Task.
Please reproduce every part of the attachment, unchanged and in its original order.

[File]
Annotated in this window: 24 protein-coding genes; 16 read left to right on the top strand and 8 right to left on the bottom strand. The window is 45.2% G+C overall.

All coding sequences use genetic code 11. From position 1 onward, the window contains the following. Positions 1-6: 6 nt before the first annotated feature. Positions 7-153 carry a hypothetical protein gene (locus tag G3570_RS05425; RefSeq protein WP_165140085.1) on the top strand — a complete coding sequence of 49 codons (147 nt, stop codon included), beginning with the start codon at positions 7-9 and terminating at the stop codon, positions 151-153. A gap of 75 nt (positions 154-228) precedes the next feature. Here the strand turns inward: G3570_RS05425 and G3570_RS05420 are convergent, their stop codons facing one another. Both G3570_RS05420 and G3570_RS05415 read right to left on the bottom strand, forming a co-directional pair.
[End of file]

Annotated in this window: 24 protein-coding genes; 16 read left to right on the top strand and 8 right to left on the bottom strand. The window is 45.2% G+C overall.

All coding sequences use genetic code 11. From position 1 onward, the window contains the following. Positions 1-6: 6 nt before the first annotated feature. Positions 7-153 carry a hypothetical protein gene (locus tag G3570_RS05425; RefSeq protein WP_165140085.1) on the top strand — a complete coding sequence of 49 codons (147 nt, stop codon included), beginning with the start codon at positions 7-9 and terminating at the stop codon, positions 151-153. A gap of 75 nt (positions 154-228) precedes the next feature. Here the strand turns inward: G3570_RS05425 and G3570_RS05420 are convergent, their stop codons facing one another. Both G3570_RS05420 and G3570_RS05415 read right to left on the bottom strand, forming a co-directional pair.